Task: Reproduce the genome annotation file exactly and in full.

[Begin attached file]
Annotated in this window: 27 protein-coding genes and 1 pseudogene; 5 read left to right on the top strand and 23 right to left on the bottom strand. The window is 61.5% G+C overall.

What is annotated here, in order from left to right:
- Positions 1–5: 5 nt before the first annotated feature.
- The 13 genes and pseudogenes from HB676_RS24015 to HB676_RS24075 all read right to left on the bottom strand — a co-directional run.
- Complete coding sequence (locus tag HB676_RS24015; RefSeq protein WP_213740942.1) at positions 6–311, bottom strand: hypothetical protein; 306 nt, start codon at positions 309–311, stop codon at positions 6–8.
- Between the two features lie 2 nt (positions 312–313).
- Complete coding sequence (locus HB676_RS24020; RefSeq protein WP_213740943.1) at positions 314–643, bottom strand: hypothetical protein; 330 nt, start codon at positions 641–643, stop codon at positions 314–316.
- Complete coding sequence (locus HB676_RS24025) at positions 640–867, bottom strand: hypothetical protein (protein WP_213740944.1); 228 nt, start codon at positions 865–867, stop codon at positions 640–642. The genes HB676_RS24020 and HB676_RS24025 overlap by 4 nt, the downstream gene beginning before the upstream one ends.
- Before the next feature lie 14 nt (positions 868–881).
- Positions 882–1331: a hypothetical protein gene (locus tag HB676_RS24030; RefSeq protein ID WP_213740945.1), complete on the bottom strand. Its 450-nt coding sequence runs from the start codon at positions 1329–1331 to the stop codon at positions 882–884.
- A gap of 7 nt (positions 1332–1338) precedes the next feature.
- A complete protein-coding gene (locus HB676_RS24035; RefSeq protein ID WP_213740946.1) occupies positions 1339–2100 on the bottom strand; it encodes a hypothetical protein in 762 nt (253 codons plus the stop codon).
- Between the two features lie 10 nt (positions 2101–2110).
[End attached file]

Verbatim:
Annotated in this window: 27 protein-coding genes and 1 pseudogene; 5 read left to right on the top strand and 23 right to left on the bottom strand. The window is 61.5% G+C overall.

What is annotated here, in order from left to right:
- Positions 1–5: 5 nt before the first annotated feature.
- The 13 genes and pseudogenes from HB676_RS24015 to HB676_RS24075 all read right to left on the bottom strand — a co-directional run.
- Complete coding sequence (locus tag HB676_RS24015; RefSeq protein WP_213740942.1) at positions 6–311, bottom strand: hypothetical protein; 306 nt, start codon at positions 309–311, stop codon at positions 6–8.
- Between the two features lie 2 nt (positions 312–313).
- Complete coding sequence (locus HB676_RS24020; RefSeq protein WP_213740943.1) at positions 314–643, bottom strand: hypothetical protein; 330 nt, start codon at positions 641–643, stop codon at positions 314–316.
- Complete coding sequence (locus HB676_RS24025) at positions 640–867, bottom strand: hypothetical protein (protein WP_213740944.1); 228 nt, start codon at positions 865–867, stop codon at positions 640–642. The genes HB676_RS24020 and HB676_RS24025 overlap by 4 nt, the downstream gene beginning before the upstream one ends.
- Before the next feature lie 14 nt (positions 868–881).
- Positions 882–1331: a hypothetical protein gene (locus tag HB676_RS24030; RefSeq protein ID WP_213740945.1), complete on the bottom strand. Its 450-nt coding sequence runs from the start codon at positions 1329–1331 to the stop codon at positions 882–884.
- A gap of 7 nt (positions 1332–1338) precedes the next feature.
- A complete protein-coding gene (locus HB676_RS24035; RefSeq protein ID WP_213740946.1) occupies positions 1339–2100 on the bottom strand; it encodes a hypothetical protein in 762 nt (253 codons plus the stop codon).
- Between the two features lie 10 nt (positions 2101–2110).